Probably the most infamous member of this South American group is the electric eel Electrophorus electricus. This species is most often seen in public aquaria, but it can be a rewarding animal for the home aquarium. The main issue is its large adult size and potentially dangerous electric shock. Adult electric eels get to a length of over 2 m, and obviously these will need to be kept in appropriately large aquaria. Oddly, adults are docile and quite tolerant of one another, but juveniles are notoriously snappy. Regardless of their behaviour towards one another, electric eels cannot be kept with any other species.

Maintenance is relatively straightforward. Newly-imported fish prefer live foods such as earthworms and river shrimps, but once settled down will take chunky frozen foods including prawns and whitebait. Water chemistry is not critical, but water quality should be good. Electric eels are air breathers and will drown if they cannot gulp air at the surface comfortably. Despite their reputation, electric eels will not shock their owners once settled down. The strength of the shock increases with size, and large adults are capable of pulses sufficiently powerful to stun a man. Obviously such fish should be handled with respect.

The knifefishes of the genus Gymnotus are commonly called banded knifefishes on account of the attractive colours of many species. The banded knifefishes are not as big as electric eels, but are still quite sizeable fish getting to a chunky 40 to 60 cm in length depending on the species. They feed on a variety of prey in the wild, including fish, shrimps, insect larvae, worms, and even some plant material. As such, they're quite easy to accommodate in aquaria. Live earthworms and river shrimps make good foods for settling in new specimens, but once tamed, they can be easily weaned onto frozen substitutes such as bloodworms.

The most commonly traded species is Gymnotus carapo, but the tiger knifefish Gymnotus tigre is a very beautiful species that has recently appeared on the market. None of the Gymnotus species is completely peaceful and all are intolerant of one another. They are best kept on their own or with robust tankmates of comparable size, such as large thorny catfish or plecs.


Among the African and Asian knifefishes, the most widely traded species are Xenomystus nigri and Chitala chitala. The African knifefish Xenomystus nigri is a relatively small species that gets to about 30 cm in the wild but no more than 20 cm in aquaria. It is uniformly pinkish-brown to grey colouration. Compared with many other knifefish it has an arched rather than straight body and quite large eyes. African knifefish differ from all other members of their family in not having a dorsal fin.

Young fish are sociable, and this often encourages aquarists to keep them in groups, but they become increasingly intolerant of one another as they mature, and adults are best kept alone. Their modest size means that they can be kept with other fish including large barbs and characins, but even juvenile specimens will quickly eat small fish like neons or guppies. As such, they can't really be considered community fish despite often being recommended as such.

The clown knifefish Chitala chitala is the other species widely traded. It is a definite "tank buster" getting to well over 100 cm in the wild and frequently more than 60 cm under aquarium conditions. They are extremely powerful fish that become increasingly territorial and aggressive as they mature. They are of course predators as well, and given their large size will simply view smaller tankmates as food. Most specimens are kept on their own, but in a really big tank they can be combined with pacu, arowanas, big thorny catfish and so on.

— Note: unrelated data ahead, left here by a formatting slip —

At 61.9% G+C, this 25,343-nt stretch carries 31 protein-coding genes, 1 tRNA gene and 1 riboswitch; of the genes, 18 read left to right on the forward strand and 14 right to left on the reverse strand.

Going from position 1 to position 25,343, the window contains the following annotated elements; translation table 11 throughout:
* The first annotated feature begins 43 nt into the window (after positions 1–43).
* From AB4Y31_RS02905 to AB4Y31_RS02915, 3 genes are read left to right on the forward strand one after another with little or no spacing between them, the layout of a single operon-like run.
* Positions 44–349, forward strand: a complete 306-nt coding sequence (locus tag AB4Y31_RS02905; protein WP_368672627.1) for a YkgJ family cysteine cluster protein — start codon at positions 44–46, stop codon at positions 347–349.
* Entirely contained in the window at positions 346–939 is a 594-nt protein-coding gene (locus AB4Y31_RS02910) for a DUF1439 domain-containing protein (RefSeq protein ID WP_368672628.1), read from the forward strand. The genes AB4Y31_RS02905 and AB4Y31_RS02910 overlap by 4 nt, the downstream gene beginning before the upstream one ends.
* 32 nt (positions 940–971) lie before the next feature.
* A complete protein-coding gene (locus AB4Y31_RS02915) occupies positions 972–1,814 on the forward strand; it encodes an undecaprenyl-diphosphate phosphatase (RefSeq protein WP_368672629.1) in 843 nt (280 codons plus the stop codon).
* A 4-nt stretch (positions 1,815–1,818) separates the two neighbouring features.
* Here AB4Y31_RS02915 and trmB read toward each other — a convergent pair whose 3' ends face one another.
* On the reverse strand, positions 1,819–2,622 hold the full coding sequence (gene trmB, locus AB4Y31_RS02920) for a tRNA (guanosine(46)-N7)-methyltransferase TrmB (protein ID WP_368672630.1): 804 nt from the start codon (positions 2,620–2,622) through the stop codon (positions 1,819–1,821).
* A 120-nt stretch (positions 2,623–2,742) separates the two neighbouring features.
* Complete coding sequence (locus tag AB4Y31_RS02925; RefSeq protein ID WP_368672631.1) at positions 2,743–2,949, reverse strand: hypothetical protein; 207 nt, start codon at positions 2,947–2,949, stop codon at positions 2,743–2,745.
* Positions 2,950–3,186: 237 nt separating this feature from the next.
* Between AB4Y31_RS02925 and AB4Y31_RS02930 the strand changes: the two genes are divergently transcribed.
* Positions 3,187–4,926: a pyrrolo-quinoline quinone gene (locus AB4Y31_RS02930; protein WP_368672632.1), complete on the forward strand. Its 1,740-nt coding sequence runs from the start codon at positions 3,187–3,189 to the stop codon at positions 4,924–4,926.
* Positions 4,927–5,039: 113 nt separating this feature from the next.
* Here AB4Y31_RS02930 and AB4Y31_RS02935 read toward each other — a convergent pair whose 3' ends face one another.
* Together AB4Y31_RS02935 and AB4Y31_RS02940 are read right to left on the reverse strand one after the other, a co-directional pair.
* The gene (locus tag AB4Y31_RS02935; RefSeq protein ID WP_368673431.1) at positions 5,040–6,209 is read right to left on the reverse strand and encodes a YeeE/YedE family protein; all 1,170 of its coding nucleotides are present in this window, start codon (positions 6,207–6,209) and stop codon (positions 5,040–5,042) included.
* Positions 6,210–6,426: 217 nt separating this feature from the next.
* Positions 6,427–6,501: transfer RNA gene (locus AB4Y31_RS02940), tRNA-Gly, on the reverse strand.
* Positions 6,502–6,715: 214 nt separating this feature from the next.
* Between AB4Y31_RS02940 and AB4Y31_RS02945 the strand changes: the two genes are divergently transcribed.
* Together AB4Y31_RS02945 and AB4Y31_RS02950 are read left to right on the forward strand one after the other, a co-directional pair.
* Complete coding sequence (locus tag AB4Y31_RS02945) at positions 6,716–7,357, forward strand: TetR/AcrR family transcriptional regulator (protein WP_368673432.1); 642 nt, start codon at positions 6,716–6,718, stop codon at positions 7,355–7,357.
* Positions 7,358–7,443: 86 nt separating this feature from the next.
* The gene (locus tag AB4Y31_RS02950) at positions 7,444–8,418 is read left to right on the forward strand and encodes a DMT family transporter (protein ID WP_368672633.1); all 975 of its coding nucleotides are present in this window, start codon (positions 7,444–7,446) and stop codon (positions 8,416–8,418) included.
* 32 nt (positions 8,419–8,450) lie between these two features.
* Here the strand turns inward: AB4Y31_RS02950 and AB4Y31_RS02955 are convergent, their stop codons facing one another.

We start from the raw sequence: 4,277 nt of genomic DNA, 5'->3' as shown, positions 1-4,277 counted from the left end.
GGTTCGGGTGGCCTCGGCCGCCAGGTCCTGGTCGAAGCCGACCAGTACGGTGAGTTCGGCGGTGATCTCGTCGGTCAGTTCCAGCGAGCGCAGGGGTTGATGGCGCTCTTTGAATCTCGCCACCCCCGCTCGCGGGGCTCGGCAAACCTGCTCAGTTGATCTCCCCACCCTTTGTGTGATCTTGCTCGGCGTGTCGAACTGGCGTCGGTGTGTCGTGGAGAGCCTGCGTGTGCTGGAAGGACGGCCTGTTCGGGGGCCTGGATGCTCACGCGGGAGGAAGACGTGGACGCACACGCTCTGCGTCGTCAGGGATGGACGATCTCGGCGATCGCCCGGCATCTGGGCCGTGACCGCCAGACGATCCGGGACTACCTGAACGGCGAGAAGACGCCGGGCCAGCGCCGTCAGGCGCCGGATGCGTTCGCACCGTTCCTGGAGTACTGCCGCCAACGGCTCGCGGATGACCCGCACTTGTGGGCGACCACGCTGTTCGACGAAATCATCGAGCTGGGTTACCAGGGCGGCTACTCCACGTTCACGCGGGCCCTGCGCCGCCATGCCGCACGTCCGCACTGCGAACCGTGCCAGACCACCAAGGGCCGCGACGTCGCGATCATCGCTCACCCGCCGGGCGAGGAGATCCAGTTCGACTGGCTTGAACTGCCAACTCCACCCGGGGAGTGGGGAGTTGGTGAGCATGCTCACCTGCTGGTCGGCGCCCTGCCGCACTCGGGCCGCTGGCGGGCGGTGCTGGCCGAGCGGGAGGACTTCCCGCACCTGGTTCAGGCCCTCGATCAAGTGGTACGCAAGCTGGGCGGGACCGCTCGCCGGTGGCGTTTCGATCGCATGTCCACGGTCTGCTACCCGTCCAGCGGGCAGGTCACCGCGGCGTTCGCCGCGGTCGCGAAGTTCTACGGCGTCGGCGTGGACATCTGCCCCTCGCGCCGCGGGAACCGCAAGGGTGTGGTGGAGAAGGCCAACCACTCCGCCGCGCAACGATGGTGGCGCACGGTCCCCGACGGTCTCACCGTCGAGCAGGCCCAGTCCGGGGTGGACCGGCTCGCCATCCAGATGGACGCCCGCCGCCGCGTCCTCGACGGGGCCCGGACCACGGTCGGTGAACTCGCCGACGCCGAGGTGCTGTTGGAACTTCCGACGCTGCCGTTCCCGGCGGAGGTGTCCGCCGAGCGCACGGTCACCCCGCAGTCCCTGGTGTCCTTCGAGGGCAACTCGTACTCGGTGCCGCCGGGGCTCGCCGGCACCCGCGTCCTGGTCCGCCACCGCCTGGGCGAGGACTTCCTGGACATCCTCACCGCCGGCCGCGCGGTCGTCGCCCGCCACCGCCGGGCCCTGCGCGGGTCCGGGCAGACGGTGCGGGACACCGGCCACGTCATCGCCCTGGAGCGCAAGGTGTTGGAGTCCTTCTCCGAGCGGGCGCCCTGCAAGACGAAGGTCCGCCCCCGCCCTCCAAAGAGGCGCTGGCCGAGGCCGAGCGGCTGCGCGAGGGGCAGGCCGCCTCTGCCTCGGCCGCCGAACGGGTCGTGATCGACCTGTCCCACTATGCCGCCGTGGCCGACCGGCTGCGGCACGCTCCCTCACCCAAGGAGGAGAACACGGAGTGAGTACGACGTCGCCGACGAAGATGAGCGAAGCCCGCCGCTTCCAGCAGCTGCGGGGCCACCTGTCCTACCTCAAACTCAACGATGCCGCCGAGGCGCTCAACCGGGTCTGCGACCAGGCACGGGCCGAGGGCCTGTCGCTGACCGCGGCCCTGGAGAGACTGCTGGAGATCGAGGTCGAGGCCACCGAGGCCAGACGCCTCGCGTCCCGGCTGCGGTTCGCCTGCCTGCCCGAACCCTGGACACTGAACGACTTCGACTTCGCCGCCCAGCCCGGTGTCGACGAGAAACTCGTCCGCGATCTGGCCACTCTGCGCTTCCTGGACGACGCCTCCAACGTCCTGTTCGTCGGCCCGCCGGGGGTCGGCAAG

On the other hand, clown knifefish are very attractive animals in a quirky sort of way. They have silvery-grey bodies with a series of black spots circled with white running along the flanks. Body shape is similar to that of Xenomystus nigri, being flattened from side to side and with a highly arched back. But unlike that species, the clown fish has a proportionally longer head and an altogether more solid, muscular build. Clown knifefish are highly valued as food fish.

Very occasionally other members of this family turn up in aquarium shops. Papyrocranus spp. come from Africa but have a longer body and less arched back than Xenomystus nigri. They are aggressively territorial and reputed to be fin-biters, so are best kept on their own. Notopterus notopterus is also sometimes seen. It is similar to Xenomystus nigri in terms of looks apart from the fact it has a dorsal fin. Aquarium care is similar to Xenomystus nigri.


The glass knifefish Eigenmannia virescens is the only species in this quite diverse group that is regularly traded. In many ways it bucks the knifefish trend in terms of aquarium, being relatively small, gregarious, non-territorial, and (largely) non-predatory. Maximum size in aquaria about 20 cm. They live in groups with a rigid pecking order, so keep a decent number to prevent bullying. Unlike many of the other knifefishes, they are not particularly predatory though bite-sized prey like livebearer fry will certainly be eaten. On the other hand, adult fish, even tetras, should be perfectly safe.

Glass knifefish prefer to eat mosquito larvae and midge larvae, and frozen substitutes in the form of bloodworms make a good staple food. Daphnia and brine shrimp are also enjoyed. Water chemistry is a little more important with this species than it is for the larger knifefishes, and soft, slightly acidic water is recommended. Filtration through peat is helpful. Water quality needs to be excellent, and again unlike many other knifefish, this is a species of fast flowing rivers rather than swamps, so water current should be significant.

Species from the families Hypopomidae and Rhamphichthyidae tend to be similar to the Sternopygidae in terms of basic care, though they are not necessarily gregarious and may in fact be territorial. Steatogenys elegans for example is known in the trade as the elegant knifefish and is a member of the Hypopomidae. It is an attractively patterned animal a little larger than the glass knifefish and not as gregarious, but otherwise similar in terms of care. While very common in the wild, it is hardly ever traded.